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Article: How Does Water Quality Affect My Tea?

How Does Water Quality Affect My Tea? - Tea with Tae
Tea 101

How Does Water Quality Affect My Tea?

Of all the factors that can make or break your tea, water quality is the most important – yes, even more important than the quality of your tea leaves and herbs. The reason why water quality is so important is because even if you had the finest, highest quality tea leaves, if your water is bad, your tea will still be bad. In observance of World Water Day, we’re going to be taking a deeper look at how water quality affects the quality of your tea.

What is World Water Day?

World Water Day is an international observance that takes place annually on March 22. This day aims to raise awareness of the importance of freshwater and advocate for the sustainable management of water resources. It is an opportunity to take action on global water issues and to promote the need for universal access to clean water for all.

The history of World Water Day dates back to 1992 when the United Nations Conference on Environment and Development (UNCED) took place in Rio de Janeiro. During this conference, the international community recognized the importance of water and declared March 22 as World Water Day. Since then, every year, World Water Day is celebrated globally to raise awareness and encourage people to take action to conserve and protect water resources.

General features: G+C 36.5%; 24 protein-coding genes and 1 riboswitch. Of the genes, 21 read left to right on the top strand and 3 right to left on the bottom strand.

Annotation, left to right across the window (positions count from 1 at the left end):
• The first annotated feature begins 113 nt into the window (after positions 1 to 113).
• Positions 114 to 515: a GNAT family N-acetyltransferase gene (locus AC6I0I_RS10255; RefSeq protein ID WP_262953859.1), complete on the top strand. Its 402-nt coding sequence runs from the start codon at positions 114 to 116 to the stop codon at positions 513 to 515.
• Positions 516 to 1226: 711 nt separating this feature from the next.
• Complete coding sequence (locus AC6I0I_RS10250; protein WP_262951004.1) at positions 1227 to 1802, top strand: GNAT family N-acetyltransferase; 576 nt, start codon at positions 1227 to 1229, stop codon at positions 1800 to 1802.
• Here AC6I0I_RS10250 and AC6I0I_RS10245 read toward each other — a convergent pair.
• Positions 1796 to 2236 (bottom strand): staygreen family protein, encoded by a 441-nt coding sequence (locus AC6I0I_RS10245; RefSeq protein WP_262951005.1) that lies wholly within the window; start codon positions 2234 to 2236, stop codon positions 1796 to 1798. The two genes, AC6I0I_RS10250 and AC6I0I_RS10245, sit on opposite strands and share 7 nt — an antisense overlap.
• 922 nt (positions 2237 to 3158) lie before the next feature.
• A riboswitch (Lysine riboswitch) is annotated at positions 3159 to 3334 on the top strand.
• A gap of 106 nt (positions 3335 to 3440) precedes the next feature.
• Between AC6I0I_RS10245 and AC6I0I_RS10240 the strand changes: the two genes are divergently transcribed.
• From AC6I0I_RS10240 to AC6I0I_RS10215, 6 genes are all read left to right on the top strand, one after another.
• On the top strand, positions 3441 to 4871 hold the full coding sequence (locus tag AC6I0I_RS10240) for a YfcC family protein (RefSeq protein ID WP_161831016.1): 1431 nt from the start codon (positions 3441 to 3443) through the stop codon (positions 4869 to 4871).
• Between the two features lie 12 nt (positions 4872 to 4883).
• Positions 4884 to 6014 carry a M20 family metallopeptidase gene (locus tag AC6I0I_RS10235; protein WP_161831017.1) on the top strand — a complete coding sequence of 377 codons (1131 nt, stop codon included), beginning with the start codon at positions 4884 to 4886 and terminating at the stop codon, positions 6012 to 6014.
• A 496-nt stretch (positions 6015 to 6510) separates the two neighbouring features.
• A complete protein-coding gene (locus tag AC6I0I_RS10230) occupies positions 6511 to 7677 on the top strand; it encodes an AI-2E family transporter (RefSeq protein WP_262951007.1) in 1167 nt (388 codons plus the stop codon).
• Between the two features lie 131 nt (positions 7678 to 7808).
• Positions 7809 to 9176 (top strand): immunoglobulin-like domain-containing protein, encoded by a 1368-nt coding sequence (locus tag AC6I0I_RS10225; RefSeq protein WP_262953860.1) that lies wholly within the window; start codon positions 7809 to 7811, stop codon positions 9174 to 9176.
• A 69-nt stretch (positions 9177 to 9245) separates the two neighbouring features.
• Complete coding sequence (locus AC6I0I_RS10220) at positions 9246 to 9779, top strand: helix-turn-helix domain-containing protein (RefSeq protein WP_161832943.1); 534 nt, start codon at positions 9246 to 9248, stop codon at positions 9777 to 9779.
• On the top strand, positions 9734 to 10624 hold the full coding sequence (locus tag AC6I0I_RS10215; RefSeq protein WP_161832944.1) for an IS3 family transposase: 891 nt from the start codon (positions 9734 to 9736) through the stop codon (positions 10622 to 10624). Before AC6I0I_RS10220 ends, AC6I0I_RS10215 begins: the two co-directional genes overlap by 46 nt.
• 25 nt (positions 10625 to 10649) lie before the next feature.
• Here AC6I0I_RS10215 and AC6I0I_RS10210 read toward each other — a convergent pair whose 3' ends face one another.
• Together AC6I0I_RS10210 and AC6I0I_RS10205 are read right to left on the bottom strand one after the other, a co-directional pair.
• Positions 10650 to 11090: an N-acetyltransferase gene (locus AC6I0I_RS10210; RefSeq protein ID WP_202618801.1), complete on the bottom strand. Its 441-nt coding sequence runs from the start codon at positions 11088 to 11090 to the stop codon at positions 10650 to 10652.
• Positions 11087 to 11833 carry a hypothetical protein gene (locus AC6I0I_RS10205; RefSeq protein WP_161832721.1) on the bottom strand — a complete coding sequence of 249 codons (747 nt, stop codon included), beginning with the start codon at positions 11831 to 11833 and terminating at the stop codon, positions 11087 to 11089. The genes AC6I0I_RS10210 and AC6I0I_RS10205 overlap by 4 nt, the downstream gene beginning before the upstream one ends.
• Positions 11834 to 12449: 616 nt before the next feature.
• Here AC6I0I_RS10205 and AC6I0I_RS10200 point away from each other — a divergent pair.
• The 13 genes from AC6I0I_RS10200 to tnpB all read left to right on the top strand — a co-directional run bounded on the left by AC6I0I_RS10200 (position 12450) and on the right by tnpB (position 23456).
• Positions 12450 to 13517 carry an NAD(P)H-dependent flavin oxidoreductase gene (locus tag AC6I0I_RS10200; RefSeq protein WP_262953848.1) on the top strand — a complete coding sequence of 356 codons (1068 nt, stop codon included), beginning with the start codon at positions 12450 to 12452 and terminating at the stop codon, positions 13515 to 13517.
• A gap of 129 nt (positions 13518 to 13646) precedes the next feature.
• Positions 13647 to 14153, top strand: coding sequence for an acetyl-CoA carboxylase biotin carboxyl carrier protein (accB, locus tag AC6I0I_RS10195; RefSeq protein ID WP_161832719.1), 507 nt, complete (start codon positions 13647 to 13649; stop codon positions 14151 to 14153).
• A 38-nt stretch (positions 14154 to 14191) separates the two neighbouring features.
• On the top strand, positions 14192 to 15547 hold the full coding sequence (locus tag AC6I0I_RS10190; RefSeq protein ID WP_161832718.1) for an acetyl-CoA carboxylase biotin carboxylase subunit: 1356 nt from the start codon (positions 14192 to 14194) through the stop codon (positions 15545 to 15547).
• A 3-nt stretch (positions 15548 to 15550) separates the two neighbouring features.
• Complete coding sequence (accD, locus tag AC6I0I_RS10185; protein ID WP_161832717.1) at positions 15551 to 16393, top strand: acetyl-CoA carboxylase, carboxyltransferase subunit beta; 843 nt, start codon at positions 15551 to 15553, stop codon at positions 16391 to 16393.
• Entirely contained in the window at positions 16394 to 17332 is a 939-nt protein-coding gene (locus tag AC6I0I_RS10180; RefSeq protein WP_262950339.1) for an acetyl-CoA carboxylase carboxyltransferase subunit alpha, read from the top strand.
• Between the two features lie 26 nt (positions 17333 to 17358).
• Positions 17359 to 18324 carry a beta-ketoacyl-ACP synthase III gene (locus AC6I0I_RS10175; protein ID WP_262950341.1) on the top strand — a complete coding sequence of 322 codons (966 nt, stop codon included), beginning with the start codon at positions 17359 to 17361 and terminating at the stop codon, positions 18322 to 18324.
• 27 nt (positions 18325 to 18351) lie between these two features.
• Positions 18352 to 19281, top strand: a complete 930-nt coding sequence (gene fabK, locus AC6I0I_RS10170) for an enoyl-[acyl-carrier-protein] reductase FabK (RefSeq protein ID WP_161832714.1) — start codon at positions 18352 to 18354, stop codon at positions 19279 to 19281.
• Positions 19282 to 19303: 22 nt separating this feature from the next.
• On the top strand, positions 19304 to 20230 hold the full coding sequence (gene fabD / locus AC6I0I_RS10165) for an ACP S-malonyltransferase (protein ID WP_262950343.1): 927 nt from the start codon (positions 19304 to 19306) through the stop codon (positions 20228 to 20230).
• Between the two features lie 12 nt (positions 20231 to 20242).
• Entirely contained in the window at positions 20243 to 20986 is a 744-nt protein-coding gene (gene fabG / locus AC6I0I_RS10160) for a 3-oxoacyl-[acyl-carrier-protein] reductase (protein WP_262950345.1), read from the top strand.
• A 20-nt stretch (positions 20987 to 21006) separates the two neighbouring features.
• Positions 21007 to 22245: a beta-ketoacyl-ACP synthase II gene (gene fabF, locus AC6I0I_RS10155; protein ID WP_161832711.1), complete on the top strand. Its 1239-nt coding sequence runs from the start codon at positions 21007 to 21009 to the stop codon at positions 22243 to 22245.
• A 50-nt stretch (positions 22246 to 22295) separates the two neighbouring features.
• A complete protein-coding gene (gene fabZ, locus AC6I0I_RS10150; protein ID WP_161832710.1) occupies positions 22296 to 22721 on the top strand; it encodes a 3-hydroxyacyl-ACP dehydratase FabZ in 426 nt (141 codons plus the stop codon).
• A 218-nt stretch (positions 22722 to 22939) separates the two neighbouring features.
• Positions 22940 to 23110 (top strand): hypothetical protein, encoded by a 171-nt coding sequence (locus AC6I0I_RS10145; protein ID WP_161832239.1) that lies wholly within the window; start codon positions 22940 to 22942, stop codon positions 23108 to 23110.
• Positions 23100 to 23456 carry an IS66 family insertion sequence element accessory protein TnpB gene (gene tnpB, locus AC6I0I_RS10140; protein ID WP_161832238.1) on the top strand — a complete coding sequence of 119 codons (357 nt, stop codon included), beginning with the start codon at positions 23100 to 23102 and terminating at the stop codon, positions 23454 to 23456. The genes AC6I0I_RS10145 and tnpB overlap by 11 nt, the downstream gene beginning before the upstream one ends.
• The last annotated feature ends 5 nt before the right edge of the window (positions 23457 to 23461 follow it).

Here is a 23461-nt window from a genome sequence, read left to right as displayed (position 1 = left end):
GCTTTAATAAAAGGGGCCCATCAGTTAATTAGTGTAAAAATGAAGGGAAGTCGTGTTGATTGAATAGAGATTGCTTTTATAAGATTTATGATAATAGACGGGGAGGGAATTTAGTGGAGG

Why is water quality important when making tea?

When it comes to making tea, the quality of water used is crucial. The taste of tea can be affected by the quality of the water used. Water that is too hard, with high levels of minerals such as calcium and magnesium, can cause tea to taste flat and bitter. On the other hand, water that is too soft may result in a weak and insipid tea.

So what is the ideal water quality for a good cuppa? Here are some general guidelines for the water nerds:

  • PH: Neutral (between 6–8); brewed tea will be slightly more acidic, with a pH of 4.5–6.
  • Hardness: 1–4 grains is ideal. Hard water can flatten taste and cloud iced tea.
  • Total Dissolved Solids (TDS): 50–150 ppm
  • Chlorine: 0

Water hardness can make your good cuppa a bad cuppa. For example, Tea with Tae is based in Denver, Colorado where the water is HARD. Depending on where you live, you may have an easier (or harder) time getting that ideal water quality to brew your tea. Here’s a map of water hardness in the U.S. from the USGS:

To ensure that the water used for making tea is of good quality, it is important to purify it. Here are some suggestions for purifying your water before making tea:

  • Boil the water: Boiling water is the simplest and most effective way to purify it. Boiling kills most of the bacteria and viruses that may be present in the water. It also helps to remove any chlorine, which can affect the taste of tea.
  • Use a water filter: Water filters can remove impurities and improve the taste of the water. There are different types of water filters available, including activated carbon filters, reverse osmosis filters, and ultraviolet filters.